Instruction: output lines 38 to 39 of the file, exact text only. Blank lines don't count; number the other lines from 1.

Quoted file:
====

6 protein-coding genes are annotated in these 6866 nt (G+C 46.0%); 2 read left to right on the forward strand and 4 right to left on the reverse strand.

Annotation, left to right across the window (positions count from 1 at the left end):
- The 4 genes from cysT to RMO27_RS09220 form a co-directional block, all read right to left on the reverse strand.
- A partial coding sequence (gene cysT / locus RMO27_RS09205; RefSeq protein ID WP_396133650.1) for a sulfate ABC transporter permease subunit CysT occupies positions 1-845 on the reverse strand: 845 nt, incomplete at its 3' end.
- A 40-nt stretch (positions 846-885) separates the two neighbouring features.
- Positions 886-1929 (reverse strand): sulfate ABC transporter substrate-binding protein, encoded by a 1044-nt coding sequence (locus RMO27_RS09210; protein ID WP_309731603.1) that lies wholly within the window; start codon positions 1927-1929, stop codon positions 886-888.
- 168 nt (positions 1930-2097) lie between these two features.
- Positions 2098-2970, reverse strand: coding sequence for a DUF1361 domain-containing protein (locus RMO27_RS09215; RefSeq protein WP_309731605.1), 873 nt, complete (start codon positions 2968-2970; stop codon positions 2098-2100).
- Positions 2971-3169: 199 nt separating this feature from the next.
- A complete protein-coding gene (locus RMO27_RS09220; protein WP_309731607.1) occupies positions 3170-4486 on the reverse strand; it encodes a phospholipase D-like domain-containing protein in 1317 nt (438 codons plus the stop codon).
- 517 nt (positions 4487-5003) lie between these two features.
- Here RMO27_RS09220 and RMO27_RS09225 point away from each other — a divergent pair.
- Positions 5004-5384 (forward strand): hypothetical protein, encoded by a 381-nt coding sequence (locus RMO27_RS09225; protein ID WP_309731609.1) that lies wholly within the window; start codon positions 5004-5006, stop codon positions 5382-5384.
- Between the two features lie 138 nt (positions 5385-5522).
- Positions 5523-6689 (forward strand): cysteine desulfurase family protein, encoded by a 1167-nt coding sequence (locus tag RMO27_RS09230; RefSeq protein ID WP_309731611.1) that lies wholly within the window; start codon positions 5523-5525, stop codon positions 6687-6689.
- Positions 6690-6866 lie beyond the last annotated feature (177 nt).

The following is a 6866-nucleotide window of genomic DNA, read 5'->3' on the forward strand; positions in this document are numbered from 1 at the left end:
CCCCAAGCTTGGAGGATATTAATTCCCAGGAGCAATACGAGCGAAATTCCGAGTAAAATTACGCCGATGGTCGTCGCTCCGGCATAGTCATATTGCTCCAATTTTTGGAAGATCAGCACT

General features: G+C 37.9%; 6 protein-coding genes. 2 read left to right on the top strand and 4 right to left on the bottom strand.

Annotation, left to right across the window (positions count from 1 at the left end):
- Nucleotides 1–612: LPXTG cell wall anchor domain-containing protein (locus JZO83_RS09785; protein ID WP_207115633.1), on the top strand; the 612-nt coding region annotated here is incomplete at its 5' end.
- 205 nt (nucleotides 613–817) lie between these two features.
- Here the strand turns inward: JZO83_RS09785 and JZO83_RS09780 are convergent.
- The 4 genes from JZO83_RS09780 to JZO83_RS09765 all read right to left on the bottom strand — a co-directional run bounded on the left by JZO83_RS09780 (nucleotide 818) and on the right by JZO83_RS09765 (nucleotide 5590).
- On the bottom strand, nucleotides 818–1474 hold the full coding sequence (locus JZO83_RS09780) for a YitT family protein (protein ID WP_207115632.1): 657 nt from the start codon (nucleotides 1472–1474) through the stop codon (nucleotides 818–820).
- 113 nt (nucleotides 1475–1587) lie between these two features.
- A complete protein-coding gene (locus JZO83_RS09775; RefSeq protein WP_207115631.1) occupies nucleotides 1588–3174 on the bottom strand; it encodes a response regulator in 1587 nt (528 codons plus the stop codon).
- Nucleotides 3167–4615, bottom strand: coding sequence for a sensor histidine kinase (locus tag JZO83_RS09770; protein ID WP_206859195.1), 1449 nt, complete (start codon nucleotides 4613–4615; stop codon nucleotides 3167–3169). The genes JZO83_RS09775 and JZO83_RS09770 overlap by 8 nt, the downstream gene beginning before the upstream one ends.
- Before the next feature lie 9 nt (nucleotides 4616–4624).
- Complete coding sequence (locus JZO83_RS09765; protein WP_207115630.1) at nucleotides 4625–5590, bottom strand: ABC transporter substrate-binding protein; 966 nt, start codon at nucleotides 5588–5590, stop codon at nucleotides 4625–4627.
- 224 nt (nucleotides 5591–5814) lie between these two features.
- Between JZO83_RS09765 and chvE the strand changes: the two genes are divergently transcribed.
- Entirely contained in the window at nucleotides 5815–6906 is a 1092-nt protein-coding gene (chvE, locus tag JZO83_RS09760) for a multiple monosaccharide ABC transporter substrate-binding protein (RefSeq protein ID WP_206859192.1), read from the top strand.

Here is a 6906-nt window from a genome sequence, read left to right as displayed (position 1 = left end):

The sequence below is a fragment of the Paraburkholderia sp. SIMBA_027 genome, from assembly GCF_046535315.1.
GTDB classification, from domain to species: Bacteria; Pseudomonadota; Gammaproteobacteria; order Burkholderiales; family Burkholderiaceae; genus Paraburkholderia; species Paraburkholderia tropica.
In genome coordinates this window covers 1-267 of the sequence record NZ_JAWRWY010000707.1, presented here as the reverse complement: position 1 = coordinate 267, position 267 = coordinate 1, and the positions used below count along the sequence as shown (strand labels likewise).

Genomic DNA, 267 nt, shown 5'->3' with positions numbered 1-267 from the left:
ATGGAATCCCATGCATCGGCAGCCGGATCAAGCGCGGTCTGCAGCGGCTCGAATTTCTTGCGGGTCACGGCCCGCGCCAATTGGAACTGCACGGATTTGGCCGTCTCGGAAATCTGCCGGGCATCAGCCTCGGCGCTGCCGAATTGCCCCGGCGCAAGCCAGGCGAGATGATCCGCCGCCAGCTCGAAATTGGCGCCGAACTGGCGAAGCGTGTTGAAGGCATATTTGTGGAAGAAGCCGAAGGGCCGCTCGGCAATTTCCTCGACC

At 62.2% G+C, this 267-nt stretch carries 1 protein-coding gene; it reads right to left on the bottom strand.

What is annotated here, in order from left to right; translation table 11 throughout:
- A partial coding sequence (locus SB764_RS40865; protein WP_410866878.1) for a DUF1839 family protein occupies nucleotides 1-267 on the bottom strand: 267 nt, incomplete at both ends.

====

Genomic DNA, 267 nt, shown 5'->3' with positions numbered 1-267 from the left:
ATGGAATCCCATGCATCGGCAGCCGGATCAAGCGCGGTCTGCAGCGGCTCGAATTTCTTGCGGGTCACGGCCCGCGCCAATTGGAACTGCACGGATTTGGCCGTCTCGGAAATCTGCCGGGCATCAGCCTCGGCGCTGCCGAATTGCCCCGGCGCAAGCCAGGCGAGATGATCCGCCGCCAGCTCGAAATTGGCGCCGAACTGGCGAAGCGTGTTGAAGGCATATTTGTGGAAGAAGCCGAAGGGCCGCTCGGCAATTTCCTCGACC